Yvonne Mowery, MD, PhD, the Butler Harris Assistant Professor in Radiation Oncology and a Duke Cancer Institute member, was recently awarded a 2020 Damon Runyon Clinical Investigator Award to pursue her research project — “Evaluating and Targeting Pathways of Treatment Resistance in Head and Neck Squamous Cell Carcinoma.”
The Damon Runyon Cancer Research Foundation's stated goal, with this career development award, is "to increase the number of physicians capable of moving seamlessly between the laboratory and the patient’s bedside in search of breakthrough treatments.”
The award supports independent young physician-scientists who are conducting disease-oriented research that demonstrates a high level of innovation and is aimed at improving the practice of cancer medicine. The awardees are provided the resources and training structure essential to becoming successful clinical investigators. They're required to commit a minimum of 80% of full-time professional efforts to research; in return, they receive financial support for three years (a total of $600,000 in funds will be allocated for research-related costs), as well as the retirement of up to $100,000 of medical school debt.
“Dr. Mowery competed with the very best junior faculty physician scientists in cancer research from across the country,” said David Kirsch, MD, PhD, the Barbara Levine University Distinguished Professor and Vice Chair for Basic and Translational Research in Radiation Oncology. “As Yvonne’s mentor, I am very proud of this remarkable achievement. I am excited to see the results of her future research, which has the potential to improve the outcomes of head and neck cancer patients treated with radiation therapy.”
Christopher Willett, MD, professor and chair of the Department of Radiation Oncology, called Dr. Mowery “an outstanding young physician scientist dedicated to improving the outcomes of patients with head and neck cancer.”
Head and neck cancer has the sixth highest incidence among cancers worldwide, and recurrence rates approach 50% in patients diagnosed with locally advanced disease. Radiation therapy plays a major role in treatment of many head and neck cancers, but mechanisms of resistance to radiation therapy for this disease are poorly understood and treatment options are limited for patients who develop recurrent disease.
Dr. Mowery's grant will support next generation sequencing of matched tumor samples from patients at initial diagnosis and after development of recurrent disease within the radiation field to identify pathways contributing to treatment resistance as potential novel therapeutic targets.
“These candidate pathways will be validated and tested in vitro and in vivo utilizing human tumor cell lines and my primary head and neck cancer mouse models,” explained Dr. Mowery. “In addition, this grant will help to support a clinical trial evaluating a radiosensitizer (Bay1895344, an inhibitor of ATR kinase) with stereotactic body radiation therapy (SBRT) and pembrolizumab for recurrent head and neck cancer, along with a co-clinical trial of this therapeutic combination in my mouse models.”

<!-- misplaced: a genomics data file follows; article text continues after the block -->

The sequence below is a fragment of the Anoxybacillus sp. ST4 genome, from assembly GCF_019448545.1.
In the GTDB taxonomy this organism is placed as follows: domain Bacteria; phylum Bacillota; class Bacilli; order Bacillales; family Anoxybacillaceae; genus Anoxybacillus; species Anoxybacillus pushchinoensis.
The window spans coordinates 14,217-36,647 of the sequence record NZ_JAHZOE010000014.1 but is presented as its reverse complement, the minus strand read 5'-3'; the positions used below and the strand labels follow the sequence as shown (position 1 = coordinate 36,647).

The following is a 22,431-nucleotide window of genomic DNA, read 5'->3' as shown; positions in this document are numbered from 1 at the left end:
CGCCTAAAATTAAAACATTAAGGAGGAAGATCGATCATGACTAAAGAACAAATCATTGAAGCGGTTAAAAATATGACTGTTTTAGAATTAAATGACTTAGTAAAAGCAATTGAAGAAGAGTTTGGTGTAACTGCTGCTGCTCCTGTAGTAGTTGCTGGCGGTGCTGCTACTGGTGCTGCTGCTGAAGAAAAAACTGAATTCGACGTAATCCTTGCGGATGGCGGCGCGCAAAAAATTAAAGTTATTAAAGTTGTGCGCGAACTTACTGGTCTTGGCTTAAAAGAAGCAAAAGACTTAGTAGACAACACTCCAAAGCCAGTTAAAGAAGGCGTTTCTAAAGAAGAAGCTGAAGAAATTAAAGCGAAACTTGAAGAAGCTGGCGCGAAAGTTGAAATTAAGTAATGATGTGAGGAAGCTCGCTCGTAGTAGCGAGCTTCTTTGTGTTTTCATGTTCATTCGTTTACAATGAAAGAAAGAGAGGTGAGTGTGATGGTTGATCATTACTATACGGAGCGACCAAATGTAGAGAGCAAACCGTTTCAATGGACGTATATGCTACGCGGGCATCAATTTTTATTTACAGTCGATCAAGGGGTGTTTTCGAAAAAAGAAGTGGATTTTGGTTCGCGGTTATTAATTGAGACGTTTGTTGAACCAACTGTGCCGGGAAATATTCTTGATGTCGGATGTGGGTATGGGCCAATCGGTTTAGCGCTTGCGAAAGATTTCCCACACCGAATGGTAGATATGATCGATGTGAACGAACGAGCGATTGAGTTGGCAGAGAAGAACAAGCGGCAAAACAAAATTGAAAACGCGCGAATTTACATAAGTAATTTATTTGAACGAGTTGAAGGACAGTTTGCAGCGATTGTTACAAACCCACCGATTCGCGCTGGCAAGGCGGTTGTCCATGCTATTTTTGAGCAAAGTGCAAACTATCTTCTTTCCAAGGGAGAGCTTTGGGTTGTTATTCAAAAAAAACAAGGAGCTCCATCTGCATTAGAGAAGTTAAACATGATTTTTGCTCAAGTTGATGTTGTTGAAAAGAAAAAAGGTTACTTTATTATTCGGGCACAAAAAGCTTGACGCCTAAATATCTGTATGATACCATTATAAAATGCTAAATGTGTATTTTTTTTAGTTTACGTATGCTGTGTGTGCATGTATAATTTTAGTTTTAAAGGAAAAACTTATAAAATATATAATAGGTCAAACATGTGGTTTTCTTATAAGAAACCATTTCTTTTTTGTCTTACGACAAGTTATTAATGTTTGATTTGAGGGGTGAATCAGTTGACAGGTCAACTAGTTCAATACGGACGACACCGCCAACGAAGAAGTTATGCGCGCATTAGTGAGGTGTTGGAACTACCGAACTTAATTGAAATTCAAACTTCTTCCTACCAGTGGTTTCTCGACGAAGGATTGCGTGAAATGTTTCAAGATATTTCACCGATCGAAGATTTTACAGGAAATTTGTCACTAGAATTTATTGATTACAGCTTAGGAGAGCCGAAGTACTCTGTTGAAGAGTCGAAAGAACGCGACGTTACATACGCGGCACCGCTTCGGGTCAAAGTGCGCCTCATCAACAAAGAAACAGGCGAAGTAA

Dr. Mowery will be the principal investigator for the multi-institutional phase I clinical trial, which has been approved by the Cancer Therapy Evaluation Program within the National Cancer Institute. She said she hopes that her proposed pre-clinical studies and clinical trial will lead to new insights into pathways underlying therapeutic resistance in head and neck cancer. Her long-term goal is to build on these findings to develop and test new treatment strategies. Findings from her laboratory research will serve as the basis for designing rational clinical trials to address key unanswered clinical questions and unmet patient needs — translating scientific discoveries to advancements in patient care.
Dr. Mowery received her medical degree and PhD in Pathology from Duke University in 2012. She went on to serve as an Internal Medicine intern, then as a Radiation Oncology resident at Duke University School of Medicine. In 2017, she joined the Department of Radiation Oncology as a faculty member. Dr. Mowery's clinical interests include radiotherapy for head and neck cancer and for skin cancer. Her basic, translational and clinical research focuses on improving outcomes for patients with head and neck cancer and combining radiation therapy with immunotherapy.
Damon Runyon named three other physician-scientists as 2020 Clinical Investigator Awardees: Todd A. Aguilera, MD, PhD, of UT Southwestern Medical Center, Dallas; Anusha Kalbasi, MD, of University of California, Los Angeles; and Birgit Knoechel, MD, PhD, of Dana-Farber Cancer Institute, Boston.